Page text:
Changing Hands in the 1970s and 1980s
Throughout the late 1960s and 1970s, William Hill continued to open new betting shops, while adding others through a string of acquisitions. The company was able to impose itself as one of the leaders of the vast market--which had seen the opening of nearly 15,000 off-track betting parlors across the United Kingdom by the mid-1970s. William Hill's network continued to expand, growing to 800 shops by the mid-1980s.
Beyond sports and race bets, William Hill also was branching out into so-called "amusement" bets, such as accepting a bet, at 1,000-to-1 odds, that a man would walk on the moon before 1970--a bet the company lost in 1969. Another amusement bet gained the company worldwide publicity in 1980, when the company fixed odds on the culprit behind the "Who Shot J.R.?" mystery in the television program Dallas. By then, the company changed hands, when it was bought by British retail giant Sears Ltd. after William Hill's death in 1971.
Under its new owners, William Hill branched out in racing sponsorships, backing such races as the William Hill Futurity at the Doncaster racing grounds--a race won by the company's own stable of thoroughbreds in 1976. By then, William Hill had become the United Kingdom's largest horse racing sponsor. In 1981, the company, on the back of its "Who Shot JR?" notoriety, attempted to break into the U.S. market as well, sponsoring the William Hill Trophy at the Belmont Park racetrack in New York.
Television coverage of races was allowed into betting parlors in 1986 for the first time, although restrictions remained on the size and number of televisions allowed in the shop. The introduction of television enabled William Hill to introduce, in 1987, its Hillsport system of text and audio to its network of shops. By then, the betting sector had begun its first round of consolidation, and in 1988, William Hill was sold to Grand Metropolitan (later renamed Diageo) for £330 million. That company already controlled its own bookmakers network, Mecca Bookmakers.
The combination of William Hill with Mecca, into an enlarged William Hill Organization, created the United Kingdom's second largest bookmaker, behind Hilton Group-controlled Ladbrokes, with 1,800 shops. Meanwhile, William Hill had continued building up other areas of its business, notably its historic credit betting operation, which, after the addition of Mecca, became the world's largest. The company was also rapidly building a telephone betting operation. William Hill had garnered a number of other prestigious titles, including the award in 1975 of an exclusive license to make book for the Wimbledon Championships. In 1989, the company was named the official bookmaker for the PGA Golf Tournament. These were followed in the 1990s by exclusives on such events and venues as Wembley Stadium and the Rugby Union World Cup.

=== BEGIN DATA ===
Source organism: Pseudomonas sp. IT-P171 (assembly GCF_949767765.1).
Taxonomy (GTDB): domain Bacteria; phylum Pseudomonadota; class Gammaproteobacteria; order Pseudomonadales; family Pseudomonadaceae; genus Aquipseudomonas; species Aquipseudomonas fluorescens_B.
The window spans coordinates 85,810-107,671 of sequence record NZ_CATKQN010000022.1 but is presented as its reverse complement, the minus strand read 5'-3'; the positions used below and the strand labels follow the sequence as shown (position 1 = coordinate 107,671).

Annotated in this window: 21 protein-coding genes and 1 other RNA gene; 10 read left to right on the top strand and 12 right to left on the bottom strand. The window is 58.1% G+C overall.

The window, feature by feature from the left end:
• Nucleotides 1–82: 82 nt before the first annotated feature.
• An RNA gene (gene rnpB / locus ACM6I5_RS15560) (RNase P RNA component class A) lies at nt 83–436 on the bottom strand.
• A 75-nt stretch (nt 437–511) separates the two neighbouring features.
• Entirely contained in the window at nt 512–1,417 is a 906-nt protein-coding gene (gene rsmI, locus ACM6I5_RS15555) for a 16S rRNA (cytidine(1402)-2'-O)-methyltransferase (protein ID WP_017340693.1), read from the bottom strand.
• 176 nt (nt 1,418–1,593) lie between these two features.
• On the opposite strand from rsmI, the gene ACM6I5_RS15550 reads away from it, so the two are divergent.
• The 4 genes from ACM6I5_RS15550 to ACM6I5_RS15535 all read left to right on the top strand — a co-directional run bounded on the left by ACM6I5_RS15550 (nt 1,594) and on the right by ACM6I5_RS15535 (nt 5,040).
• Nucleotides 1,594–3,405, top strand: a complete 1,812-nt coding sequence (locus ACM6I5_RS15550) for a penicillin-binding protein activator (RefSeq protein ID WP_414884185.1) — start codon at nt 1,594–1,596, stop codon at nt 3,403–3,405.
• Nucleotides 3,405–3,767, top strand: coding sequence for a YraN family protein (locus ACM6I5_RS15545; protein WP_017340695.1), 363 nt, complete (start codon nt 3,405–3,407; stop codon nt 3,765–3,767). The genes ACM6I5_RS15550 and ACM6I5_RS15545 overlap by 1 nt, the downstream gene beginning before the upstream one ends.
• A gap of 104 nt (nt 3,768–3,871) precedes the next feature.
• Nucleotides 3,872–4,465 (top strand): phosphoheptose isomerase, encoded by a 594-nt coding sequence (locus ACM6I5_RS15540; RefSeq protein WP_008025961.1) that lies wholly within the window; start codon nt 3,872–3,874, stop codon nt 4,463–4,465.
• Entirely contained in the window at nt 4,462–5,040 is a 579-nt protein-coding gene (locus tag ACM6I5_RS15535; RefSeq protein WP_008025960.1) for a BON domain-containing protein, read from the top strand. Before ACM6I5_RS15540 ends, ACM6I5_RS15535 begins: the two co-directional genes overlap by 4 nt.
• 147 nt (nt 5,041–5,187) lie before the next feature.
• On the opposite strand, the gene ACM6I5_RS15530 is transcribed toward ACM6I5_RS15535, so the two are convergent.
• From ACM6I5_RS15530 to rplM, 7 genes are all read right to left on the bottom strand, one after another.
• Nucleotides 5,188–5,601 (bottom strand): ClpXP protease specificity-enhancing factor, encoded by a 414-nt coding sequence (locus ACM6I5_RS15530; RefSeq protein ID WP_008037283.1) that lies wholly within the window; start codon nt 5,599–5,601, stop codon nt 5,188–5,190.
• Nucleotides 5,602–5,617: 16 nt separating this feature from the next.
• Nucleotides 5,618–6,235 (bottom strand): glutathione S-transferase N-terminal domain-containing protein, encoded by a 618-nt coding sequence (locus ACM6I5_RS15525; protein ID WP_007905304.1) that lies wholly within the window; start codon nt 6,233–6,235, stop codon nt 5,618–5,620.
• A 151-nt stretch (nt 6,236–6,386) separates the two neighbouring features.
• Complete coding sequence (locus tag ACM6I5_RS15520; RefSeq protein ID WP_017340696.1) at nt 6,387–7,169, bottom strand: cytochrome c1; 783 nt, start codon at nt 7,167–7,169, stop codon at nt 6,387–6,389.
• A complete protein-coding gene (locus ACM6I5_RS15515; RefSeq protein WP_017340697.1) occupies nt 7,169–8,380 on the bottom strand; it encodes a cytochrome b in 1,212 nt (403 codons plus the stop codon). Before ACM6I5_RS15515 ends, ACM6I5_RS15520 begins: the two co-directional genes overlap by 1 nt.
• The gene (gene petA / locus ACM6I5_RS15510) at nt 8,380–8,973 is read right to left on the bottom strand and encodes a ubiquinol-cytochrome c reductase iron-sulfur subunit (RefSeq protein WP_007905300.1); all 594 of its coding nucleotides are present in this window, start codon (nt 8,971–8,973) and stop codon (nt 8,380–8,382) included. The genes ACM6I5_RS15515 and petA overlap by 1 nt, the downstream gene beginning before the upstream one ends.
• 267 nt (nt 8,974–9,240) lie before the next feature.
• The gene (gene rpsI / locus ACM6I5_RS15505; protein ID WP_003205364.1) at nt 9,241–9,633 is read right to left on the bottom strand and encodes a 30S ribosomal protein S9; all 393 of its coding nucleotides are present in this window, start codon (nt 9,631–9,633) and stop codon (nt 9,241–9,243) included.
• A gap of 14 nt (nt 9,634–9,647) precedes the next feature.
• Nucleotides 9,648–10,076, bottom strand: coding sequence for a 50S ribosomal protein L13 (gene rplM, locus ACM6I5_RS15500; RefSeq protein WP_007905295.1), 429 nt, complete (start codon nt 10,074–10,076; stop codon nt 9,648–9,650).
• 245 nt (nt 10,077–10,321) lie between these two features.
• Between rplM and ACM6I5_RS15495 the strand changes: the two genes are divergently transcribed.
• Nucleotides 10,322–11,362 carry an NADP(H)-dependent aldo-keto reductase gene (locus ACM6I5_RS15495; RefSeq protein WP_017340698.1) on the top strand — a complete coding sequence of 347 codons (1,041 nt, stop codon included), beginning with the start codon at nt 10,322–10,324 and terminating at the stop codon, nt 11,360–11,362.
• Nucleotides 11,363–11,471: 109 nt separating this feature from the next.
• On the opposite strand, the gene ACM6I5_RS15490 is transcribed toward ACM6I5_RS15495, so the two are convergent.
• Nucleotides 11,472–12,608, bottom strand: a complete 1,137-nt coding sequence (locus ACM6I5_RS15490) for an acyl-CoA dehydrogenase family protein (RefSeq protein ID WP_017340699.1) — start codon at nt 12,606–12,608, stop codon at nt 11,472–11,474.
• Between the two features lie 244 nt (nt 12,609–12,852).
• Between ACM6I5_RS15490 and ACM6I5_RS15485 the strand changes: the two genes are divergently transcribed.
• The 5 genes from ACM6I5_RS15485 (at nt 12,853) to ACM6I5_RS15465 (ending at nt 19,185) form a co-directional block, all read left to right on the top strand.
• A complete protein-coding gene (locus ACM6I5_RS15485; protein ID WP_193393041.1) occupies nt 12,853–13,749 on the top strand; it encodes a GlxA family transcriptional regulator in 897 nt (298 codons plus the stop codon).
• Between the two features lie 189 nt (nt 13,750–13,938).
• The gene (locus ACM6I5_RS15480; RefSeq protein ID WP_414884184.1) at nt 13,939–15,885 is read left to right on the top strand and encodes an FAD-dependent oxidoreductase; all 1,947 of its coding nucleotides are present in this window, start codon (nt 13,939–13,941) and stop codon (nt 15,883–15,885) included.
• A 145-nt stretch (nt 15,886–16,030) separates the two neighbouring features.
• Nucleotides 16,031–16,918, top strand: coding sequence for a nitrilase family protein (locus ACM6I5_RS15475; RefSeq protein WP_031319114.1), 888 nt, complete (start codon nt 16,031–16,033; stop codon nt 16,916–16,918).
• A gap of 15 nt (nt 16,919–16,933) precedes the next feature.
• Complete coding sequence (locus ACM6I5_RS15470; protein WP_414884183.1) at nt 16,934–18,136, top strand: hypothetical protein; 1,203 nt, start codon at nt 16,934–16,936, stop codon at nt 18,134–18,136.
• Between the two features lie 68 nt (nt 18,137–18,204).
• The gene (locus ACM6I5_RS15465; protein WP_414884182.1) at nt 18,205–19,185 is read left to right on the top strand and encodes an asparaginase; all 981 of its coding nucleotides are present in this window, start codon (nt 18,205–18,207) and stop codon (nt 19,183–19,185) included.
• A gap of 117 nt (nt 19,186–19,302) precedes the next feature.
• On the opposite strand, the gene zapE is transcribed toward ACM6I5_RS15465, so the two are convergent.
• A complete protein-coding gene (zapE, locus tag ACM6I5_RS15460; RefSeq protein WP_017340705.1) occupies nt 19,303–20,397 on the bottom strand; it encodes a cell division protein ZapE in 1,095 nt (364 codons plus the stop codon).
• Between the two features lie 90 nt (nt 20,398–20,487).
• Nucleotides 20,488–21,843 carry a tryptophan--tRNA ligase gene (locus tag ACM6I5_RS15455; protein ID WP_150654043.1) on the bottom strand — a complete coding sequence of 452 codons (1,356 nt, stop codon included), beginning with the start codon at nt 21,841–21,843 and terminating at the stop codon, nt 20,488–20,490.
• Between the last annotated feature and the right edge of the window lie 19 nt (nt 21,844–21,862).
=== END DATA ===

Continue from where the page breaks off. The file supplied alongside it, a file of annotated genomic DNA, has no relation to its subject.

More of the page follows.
William Hill's stint with Grand Metropolitan lasted only a year. In 1989 fast-growing Pubmaster owner Brent Walker Ltd., led by former professional boxer George Walker, acquired William Hill for £650 million (the figure was later slightly reduced after a lawsuit alleging that Grand Metropolitan misrepresented William Hill's profitability). Under Chairman John Brown, who had begun with William Hill as a "tea boy" in the 1950s, the company continued to innovate. In 1990, William Hill added credit card services for the Grand National; the following year, it introduced a debit card-based telephone betting service.
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The company extended its telephone services beyond the United Kingdom for the first time in 1992, when it began offering betting services in Germany and Italy--complete with German- and Italian-speaking operators. The company later extended the service elsewhere in Europe. In 1993, changes in legislation gave off-track operators more flexibility in their opening times, in particular, allowing parlors to remain open until 10 p.m. William Hill promptly added evening hours across its entire network.
In 1994, William Hill launched Accolade, a loyalty system that rewarded its customers according to their betting levels. In that year, also, U.K. betting shops were granted the right to accept fixed odds bets on football matches, a move made in preparation for a broader series of legislative changes to come the following year. In the meantime, the off-track betting industry faced a crisis with the launch of the first British National Lottery, which threatened to cut into the off-track gambling business.